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6 Cool Facts & Care Tips for Rose Hair Tarantulas

Learn six cool facts about Rose Hair Tarantulas and how to take care of them from Jungle Bob in this Howcast video.

Transcript

The rose hair tarantula is a native of the country of Chile, that little skinny country in South America. That's where you'll find these guys, inhabiting the forests down there. But they've been very, very popular in the pet world for many, many years now, if not decades, because of their extremely docile nature. All tarantulas can deliver a venomous bite, but no tarantulas really have a venom that's powerful enough to kill a human being, the exception being, of course, if you're allergic to it.

So, rose hairs we use quite often in our company. We use them in birthday parties with small children, any kind of event where someone wants to experience a spider. Rose hairs usually get the call for that gig, because they're just extremely calm. They're not interested in biting anything but their prey, which is predominantly insects. They get their name, of course, because of that beautiful pinkish hue to them. They don't get overly large. Four or five inches might be a large female, but that's about it, so a simple terrarium setup, a ten-gallon tank with a burrow, a couple places to hide, a small water dish with a sponge on it for them to drink off of.

They don't really need much in the way of heat. If they're at a nice room temperature in the 70s, they're good to go. And they can be handled and taken out and interfaced with, which, for the uninitiated, freaks people out. Tarantulas are becoming more and more popular as pets throughout the United States because of the easy nature of how they can be handled. Not all of them are as handle-able as this.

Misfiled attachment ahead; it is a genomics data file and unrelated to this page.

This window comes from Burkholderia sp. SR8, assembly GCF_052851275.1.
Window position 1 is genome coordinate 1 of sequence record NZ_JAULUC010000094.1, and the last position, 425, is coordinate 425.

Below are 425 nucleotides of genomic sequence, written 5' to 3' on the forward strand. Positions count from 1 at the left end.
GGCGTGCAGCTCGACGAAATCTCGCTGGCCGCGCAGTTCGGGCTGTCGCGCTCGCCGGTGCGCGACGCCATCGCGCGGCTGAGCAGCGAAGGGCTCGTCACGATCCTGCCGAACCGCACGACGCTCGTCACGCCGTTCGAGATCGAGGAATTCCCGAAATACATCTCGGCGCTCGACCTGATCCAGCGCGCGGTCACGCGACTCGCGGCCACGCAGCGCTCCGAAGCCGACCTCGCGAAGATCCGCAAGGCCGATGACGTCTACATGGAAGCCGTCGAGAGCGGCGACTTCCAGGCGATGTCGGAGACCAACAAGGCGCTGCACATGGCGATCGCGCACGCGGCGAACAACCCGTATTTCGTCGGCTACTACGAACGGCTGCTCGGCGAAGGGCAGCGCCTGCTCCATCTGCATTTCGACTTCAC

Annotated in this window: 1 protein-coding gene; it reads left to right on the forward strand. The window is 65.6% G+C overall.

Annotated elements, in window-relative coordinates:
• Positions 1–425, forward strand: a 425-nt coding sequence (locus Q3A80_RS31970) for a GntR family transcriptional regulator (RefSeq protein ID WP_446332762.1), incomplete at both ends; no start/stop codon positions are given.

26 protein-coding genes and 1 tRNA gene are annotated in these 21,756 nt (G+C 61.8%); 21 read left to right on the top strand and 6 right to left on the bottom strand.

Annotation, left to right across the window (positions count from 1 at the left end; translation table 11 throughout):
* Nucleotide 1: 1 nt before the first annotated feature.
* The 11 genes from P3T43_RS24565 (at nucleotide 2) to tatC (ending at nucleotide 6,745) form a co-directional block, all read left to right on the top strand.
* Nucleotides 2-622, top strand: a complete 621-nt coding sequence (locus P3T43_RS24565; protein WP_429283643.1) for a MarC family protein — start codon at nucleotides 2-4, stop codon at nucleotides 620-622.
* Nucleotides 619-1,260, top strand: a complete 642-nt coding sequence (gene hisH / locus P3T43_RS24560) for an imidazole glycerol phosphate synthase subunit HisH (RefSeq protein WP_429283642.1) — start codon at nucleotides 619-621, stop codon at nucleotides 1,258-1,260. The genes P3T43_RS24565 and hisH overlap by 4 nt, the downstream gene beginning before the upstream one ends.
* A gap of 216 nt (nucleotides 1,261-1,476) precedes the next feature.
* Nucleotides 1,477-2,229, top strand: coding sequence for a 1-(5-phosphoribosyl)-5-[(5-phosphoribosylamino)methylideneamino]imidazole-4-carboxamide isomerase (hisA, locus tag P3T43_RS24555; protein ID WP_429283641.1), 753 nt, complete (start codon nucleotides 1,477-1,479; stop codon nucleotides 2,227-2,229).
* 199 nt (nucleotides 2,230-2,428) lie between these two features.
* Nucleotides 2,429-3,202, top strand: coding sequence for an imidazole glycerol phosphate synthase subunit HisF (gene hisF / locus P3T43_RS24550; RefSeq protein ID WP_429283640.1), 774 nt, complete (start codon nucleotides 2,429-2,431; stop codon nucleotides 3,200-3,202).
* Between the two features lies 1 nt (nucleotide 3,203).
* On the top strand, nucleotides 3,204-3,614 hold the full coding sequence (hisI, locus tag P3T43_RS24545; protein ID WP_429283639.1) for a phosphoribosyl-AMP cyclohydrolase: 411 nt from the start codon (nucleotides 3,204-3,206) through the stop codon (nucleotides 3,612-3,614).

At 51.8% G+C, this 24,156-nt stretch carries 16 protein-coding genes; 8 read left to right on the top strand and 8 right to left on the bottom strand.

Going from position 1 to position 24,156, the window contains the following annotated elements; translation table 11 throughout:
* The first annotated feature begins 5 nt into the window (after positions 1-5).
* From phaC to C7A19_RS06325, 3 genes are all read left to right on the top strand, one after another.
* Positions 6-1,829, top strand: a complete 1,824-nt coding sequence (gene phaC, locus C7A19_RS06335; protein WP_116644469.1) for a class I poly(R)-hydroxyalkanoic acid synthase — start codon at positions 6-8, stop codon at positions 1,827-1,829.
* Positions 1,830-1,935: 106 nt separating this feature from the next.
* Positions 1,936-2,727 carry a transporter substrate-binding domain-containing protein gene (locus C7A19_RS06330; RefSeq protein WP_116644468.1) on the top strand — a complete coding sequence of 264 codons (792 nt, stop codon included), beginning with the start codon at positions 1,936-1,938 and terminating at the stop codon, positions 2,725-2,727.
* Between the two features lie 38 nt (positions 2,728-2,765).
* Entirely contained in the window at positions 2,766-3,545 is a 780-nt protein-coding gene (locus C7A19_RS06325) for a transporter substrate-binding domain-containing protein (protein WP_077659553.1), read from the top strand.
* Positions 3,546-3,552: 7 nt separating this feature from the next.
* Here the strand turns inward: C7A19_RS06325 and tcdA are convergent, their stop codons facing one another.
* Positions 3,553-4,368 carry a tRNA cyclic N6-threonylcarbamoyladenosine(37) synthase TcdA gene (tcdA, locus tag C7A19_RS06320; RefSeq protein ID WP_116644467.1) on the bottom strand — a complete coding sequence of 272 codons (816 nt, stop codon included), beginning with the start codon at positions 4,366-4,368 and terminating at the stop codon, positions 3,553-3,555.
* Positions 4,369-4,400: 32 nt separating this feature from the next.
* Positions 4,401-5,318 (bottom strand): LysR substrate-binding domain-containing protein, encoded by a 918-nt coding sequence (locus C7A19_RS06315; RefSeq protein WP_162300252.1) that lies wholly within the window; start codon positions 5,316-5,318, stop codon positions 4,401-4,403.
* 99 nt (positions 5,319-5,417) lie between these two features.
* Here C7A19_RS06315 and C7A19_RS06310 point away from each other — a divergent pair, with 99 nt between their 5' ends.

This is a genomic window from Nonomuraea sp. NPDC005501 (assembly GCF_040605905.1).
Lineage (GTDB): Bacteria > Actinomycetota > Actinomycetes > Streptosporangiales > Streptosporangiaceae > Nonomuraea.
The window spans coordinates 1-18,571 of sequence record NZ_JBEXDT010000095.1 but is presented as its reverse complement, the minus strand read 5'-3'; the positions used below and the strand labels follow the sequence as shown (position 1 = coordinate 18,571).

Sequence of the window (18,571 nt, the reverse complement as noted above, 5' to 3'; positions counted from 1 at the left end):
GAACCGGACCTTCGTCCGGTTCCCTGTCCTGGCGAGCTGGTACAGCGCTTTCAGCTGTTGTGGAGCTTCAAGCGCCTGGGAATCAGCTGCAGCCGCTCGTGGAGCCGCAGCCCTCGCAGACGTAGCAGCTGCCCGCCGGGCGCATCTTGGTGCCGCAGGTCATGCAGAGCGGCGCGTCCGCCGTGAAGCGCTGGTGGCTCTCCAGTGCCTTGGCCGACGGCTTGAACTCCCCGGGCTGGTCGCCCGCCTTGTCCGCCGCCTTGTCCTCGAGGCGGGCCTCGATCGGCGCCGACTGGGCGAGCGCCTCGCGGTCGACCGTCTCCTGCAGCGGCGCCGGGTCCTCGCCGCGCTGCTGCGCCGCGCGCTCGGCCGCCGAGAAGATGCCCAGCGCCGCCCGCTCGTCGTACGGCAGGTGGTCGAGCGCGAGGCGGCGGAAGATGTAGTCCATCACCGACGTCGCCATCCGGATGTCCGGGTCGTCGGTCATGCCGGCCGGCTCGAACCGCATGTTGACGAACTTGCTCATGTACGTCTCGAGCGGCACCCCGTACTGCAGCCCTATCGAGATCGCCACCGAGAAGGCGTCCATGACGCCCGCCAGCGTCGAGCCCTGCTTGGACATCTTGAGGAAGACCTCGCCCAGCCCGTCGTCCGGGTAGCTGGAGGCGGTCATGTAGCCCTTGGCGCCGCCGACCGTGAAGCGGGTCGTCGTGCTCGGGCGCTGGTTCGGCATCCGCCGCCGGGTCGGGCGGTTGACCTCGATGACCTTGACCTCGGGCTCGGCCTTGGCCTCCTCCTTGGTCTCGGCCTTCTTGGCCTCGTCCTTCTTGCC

The rose hair is at the top of our list. This is an animal I was just handed today. I've never even met it before, but I know them well enough that I could just reach over and grab this animal by the back and turn him over on his back and he will be fine, not trying to bite me with even that kind of rough handling. Sorry, man. I didn't mean to do that to you. But he is that calm of an animal. Most other spiders would have tried to take a gauge out of me by that point. So, the rose hair tarantulas are high on the list. If there's a knock about them in terms of captive keeping, it's due to the fact that they're sometimes stubborn eaters. There are other handle-able tarantulas in the world, for sure, in our pet world that are much better eaters than the rose hair, but that's about the only negative thing I could say. They're certainly high on our list here. We love the rosies, the rose hair tarantula from Central America.

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